February 26, 2017
Like any law, however, age of consent laws are materialised in police action. What effect they really have depends in part on how police choose to enforce them. That in turn depends on the political and moral culture that police officers partake of. The very fact that there are children being arrested and cautioned for having sex, or being charged on child pornography offences merely for sending one another semi-naked photographs, or sexts, indicates what some of that culture is like. The fact that people are actually reporting children to police, and that police are keeping intelligence databases on children who sext, and threatening them with the sex offenders register, is another indication.All of this is very good, not least because Mr Seymour spends as little time as humanly possible on the circumstances that provoked the piece: the quite repugnant weaponisation of accusations of sexcrime engaged in by partisan hacks of the "left" gloating at the doing down of a fellow who thoroughly deserved to be done down almost entirely for other reasons than those which brought his downfall. Instead, Mr Seymour carefully and sensibly discusses matters of considerably greater importance, dealing with the incitement with all due brevity:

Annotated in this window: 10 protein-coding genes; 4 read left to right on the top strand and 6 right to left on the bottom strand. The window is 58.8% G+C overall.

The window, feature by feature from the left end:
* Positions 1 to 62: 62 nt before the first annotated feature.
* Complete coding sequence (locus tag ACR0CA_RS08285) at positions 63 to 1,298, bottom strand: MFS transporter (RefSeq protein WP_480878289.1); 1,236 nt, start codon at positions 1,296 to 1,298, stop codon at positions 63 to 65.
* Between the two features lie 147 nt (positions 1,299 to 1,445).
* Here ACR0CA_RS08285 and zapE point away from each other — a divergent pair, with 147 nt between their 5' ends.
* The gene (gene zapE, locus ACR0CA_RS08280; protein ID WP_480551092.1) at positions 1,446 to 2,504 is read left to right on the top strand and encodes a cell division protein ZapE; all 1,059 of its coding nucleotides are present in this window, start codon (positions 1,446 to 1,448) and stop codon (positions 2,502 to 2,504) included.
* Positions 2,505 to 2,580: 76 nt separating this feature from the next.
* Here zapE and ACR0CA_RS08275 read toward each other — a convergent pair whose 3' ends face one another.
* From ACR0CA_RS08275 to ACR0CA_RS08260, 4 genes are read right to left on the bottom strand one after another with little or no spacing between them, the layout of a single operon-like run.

This is where the ideological presumption of childhood innocence – a presumption which is all the more effective since everyone knows it is bullshit – feeds into the institutions of the state, and is embodied in violence. And it is violence directed, not mainly against ‘paedophiles’, but against children who are experimenting with their sexuality, as they always will. The potential problems with sexting – abuse, online humiliation, shaming, bullying – are cited as reasons to surveille and punish sexting among children. When we talk about childhood sexuality, we only tend to talk about the problems and dangers, in a manner that implies that the chimera of a danger-free sexuality could be a reality. We don’t talk about how exciting it is for them to discover their own sexuality because, when it comes to childhood sexuality, we want to know nothing about it. We want innocence: ours, as the precondition for theirs; or theirs, as the precondition for ours.
If the discussion about the age of consent is had on the terms set by Yiannopoulous, it won’t be anything to do with preventing child sexual abuse. It will be a mirror of alt-right-style snark predicated on the intrinsic bad faith of any such discussion, hinting that anyone who thinks this is a debate worth having must be either a paedophile or an apologist. It will be people strutting about and attempting to intimidate others into not saying things they can’t bear to hear. And indeed, that is exactly what is happening, on the social media Left.